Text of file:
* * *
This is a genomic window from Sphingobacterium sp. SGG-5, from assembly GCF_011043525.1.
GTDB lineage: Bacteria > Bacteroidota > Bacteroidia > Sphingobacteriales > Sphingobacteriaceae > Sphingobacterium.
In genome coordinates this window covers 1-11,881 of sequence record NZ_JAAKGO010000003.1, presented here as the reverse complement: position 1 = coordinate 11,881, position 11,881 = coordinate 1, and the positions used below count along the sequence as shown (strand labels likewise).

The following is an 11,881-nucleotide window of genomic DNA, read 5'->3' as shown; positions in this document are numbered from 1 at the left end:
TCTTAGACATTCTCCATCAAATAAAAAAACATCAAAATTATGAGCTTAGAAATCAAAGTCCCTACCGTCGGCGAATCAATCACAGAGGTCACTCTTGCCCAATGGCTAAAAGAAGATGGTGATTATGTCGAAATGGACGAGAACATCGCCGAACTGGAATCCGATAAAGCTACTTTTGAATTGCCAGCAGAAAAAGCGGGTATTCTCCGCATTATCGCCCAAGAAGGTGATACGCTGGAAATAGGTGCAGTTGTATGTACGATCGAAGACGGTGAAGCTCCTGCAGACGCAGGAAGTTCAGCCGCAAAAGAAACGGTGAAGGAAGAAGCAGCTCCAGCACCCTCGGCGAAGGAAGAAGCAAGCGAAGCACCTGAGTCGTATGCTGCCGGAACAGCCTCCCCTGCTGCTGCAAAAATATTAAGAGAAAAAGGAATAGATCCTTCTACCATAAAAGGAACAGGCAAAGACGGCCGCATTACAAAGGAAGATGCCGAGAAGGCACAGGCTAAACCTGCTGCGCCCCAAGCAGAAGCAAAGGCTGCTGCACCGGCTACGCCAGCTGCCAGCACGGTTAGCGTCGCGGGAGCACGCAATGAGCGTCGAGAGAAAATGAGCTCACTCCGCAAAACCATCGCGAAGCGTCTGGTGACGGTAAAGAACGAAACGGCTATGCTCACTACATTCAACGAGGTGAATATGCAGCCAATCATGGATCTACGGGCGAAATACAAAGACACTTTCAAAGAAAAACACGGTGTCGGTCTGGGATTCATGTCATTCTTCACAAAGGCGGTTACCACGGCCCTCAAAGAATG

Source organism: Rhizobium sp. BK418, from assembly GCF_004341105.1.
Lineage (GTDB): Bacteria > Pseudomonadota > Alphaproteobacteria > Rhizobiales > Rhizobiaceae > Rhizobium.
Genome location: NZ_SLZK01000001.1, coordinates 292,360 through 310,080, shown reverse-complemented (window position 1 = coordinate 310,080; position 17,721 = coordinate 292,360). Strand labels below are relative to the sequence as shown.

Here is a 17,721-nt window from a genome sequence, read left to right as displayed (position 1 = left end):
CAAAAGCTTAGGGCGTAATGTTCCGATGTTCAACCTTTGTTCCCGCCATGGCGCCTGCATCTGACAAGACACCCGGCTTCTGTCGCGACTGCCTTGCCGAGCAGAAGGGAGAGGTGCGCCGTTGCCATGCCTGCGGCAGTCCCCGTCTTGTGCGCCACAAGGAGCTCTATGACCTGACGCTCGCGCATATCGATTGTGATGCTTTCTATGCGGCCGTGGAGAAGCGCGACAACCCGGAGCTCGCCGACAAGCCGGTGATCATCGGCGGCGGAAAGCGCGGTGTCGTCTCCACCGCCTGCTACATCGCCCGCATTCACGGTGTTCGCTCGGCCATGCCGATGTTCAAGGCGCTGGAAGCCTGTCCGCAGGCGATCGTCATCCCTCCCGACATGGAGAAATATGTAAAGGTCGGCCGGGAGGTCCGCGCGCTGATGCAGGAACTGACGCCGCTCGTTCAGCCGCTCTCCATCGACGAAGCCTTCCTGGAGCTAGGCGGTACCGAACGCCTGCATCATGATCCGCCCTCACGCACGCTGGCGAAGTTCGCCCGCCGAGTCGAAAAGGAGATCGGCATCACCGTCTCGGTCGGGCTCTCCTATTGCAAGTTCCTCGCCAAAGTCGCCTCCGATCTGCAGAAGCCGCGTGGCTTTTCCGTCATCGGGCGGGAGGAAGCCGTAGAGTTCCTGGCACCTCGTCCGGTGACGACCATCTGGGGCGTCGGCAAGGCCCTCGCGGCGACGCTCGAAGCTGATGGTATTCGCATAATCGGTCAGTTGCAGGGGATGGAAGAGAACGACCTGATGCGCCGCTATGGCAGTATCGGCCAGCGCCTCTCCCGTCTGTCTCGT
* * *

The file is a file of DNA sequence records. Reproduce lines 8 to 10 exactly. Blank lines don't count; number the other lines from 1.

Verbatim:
Genome location: NZ_SLZK01000001.1, coordinates 292,360 through 310,080, shown reverse-complemented (window position 1 = coordinate 310,080; position 17,721 = coordinate 292,360). Strand labels below are relative to the sequence as shown.

Here is a 17,721-nt window from a genome sequence, read left to right as displayed (position 1 = left end):
CAAAAGCTTAGGGCGTAATGTTCCGATGTTCAACCTTTGTTCCCGCCATGGCGCCTGCATCTGACAAGACACCCGGCTTCTGTCGCGACTGCCTTGCCGAGCAGAAGGGAGAGGTGCGCCGTTGCCATGCCTGCGGCAGTCCCCGTCTTGTGCGCCACAAGGAGCTCTATGACCTGACGCTCGCGCATATCGATTGTGATGCTTTCTATGCGGCCGTGGAGAAGCGCGACAACCCGGAGCTCGCCGACAAGCCGGTGATCATCGGCGGCGGAAAGCGCGGTGTCGTCTCCACCGCCTGCTACATCGCCCGCATTCACGGTGTTCGCTCGGCCATGCCGATGTTCAAGGCGCTGGAAGCCTGTCCGCAGGCGATCGTCATCCCTCCCGACATGGAGAAATATGTAAAGGTCGGCCGGGAGGTCCGCGCGCTGATGCAGGAACTGACGCCGCTCGTTCAGCCGCTCTCCATCGACGAAGCCTTCCTGGAGCTAGGCGGTACCGAACGCCTGCATCATGATCCGCCCTCACGCACGCTGGCGAAGTTCGCCCGCCGAGTCGAAAAGGAGATCGGCATCACCGTCTCGGTCGGGCTCTCCTATTGCAAGTTCCTCGCCAAAGTCGCCTCCGATCTGCAGAAGCCGCGTGGCTTTTCCGTCATCGGGCGGGAGGAAGCCGTAGAGTTCCTGGCACCTCGTCCGGTGACGACCATCTGGGGCGTCGGCAAGGCCCTCGCGGCGACGCTCGAAGCTGATGGTATTCGCATAATCGGTCAGTTGCAGGGGATGGAAGAGAACGACCTGATGCGCCGCTATGGCAGTATCGGCCAGCGCCTCTCCCGTCTGTCTCGT